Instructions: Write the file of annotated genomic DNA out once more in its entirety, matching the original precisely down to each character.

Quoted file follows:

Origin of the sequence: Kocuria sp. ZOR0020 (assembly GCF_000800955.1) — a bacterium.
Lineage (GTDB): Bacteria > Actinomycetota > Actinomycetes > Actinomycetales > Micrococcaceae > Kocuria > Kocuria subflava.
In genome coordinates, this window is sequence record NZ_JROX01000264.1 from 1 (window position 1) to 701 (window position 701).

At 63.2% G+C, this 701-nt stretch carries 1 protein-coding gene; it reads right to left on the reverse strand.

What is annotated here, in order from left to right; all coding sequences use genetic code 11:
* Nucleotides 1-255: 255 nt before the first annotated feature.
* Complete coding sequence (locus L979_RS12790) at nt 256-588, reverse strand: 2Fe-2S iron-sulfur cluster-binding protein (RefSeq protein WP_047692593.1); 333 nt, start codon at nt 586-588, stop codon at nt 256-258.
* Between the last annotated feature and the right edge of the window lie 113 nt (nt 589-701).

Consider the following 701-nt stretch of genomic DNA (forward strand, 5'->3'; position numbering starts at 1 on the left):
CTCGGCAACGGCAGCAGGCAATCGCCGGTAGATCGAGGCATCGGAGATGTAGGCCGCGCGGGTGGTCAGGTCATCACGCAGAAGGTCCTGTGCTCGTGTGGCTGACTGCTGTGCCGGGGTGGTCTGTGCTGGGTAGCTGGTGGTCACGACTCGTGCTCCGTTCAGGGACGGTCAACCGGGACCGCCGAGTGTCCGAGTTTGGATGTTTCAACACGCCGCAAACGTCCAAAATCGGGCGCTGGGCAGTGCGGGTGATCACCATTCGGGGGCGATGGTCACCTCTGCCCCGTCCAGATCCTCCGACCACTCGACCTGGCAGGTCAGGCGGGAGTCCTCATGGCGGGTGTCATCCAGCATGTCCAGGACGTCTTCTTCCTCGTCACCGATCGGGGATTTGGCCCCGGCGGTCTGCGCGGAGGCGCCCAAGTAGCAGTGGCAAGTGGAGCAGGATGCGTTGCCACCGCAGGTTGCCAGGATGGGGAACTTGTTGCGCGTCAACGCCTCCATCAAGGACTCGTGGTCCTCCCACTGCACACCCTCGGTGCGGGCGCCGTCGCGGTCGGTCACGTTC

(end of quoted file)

Origin of the sequence: Kocuria sp. ZOR0020 (assembly GCF_000800955.1) — a bacterium.
Lineage (GTDB): Bacteria > Actinomycetota > Actinomycetes > Actinomycetales > Micrococcaceae > Kocuria > Kocuria subflava.
In genome coordinates, this window is sequence record NZ_JROX01000264.1 from 1 (window position 1) to 701 (window position 701).

At 63.2% G+C, this 701-nt stretch carries 1 protein-coding gene; it reads right to left on the reverse strand.

What is annotated here, in order from left to right; all coding sequences use genetic code 11:
* Nucleotides 1-255: 255 nt before the first annotated feature.
* Complete coding sequence (locus L979_RS12790) at nt 256-588, reverse strand: 2Fe-2S iron-sulfur cluster-binding protein (RefSeq protein WP_047692593.1); 333 nt, start codon at nt 586-588, stop codon at nt 256-258.
* Between the last annotated feature and the right edge of the window lie 113 nt (nt 589-701).

Consider the following 701-nt stretch of genomic DNA (forward strand, 5'->3'; position numbering starts at 1 on the left):
CTCGGCAACGGCAGCAGGCAATCGCCGGTAGATCGAGGCATCGGAGATGTAGGCCGCGCGGGTGGTCAGGTCATCACGCAGAAGGTCCTGTGCTCGTGTGGCTGACTGCTGTGCCGGGGTGGTCTGTGCTGGGTAGCTGGTGGTCACGACTCGTGCTCCGTTCAGGGACGGTCAACCGGGACCGCCGAGTGTCCGAGTTTGGATGTTTCAACACGCCGCAAACGTCCAAAATCGGGCGCTGGGCAGTGCGGGTGATCACCATTCGGGGGCGATGGTCACCTCTGCCCCGTCCAGATCCTCCGACCACTCGACCTGGCAGGTCAGGCGGGAGTCCTCATGGCGGGTGTCATCCAGCATGTCCAGGACGTCTTCTTCCTCGTCACCGATCGGGGATTTGGCCCCGGCGGTCTGCGCGGAGGCGCCCAAGTAGCAGTGGCAAGTGGAGCAGGATGCGTTGCCACCGCAGGTTGCCAGGATGGGGAACTTGTTGCGCGTCAACGCCTCCATCAAGGACTCGTGGTCCTCCCACTGCACACCCTCGGTGCGGGCGCCGTCGCGGTCGGTCACGTTC